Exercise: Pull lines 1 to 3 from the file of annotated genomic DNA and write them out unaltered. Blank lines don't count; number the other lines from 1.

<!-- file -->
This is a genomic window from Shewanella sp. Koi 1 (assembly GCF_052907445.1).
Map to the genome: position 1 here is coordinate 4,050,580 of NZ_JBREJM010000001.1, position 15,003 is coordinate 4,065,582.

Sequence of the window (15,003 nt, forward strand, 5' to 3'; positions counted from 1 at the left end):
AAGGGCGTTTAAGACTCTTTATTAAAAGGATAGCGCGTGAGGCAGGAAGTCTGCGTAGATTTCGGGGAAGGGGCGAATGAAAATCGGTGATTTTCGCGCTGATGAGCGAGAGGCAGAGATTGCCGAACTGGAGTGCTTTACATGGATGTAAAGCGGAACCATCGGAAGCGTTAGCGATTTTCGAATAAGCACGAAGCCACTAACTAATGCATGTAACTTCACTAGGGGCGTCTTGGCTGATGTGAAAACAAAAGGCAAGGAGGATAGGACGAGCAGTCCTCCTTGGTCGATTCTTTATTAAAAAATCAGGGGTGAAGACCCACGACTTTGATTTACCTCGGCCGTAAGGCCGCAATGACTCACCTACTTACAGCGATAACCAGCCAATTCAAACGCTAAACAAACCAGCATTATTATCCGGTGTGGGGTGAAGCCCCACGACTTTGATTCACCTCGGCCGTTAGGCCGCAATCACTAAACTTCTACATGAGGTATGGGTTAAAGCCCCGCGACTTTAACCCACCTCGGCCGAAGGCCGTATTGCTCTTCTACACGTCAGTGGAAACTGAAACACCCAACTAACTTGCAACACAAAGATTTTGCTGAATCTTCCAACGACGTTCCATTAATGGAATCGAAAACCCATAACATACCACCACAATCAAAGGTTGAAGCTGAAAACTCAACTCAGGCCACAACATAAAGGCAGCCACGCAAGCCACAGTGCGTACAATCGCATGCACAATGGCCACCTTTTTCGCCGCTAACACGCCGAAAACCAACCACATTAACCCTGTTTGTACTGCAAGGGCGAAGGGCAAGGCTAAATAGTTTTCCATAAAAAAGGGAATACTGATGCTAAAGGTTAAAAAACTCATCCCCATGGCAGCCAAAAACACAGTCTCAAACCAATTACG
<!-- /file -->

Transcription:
This is a genomic window from Shewanella sp. Koi 1 (assembly GCF_052907445.1).
Map to the genome: position 1 here is coordinate 4,050,580 of NZ_JBREJM010000001.1, position 15,003 is coordinate 4,065,582.

Sequence of the window (15,003 nt, forward strand, 5' to 3'; positions counted from 1 at the left end):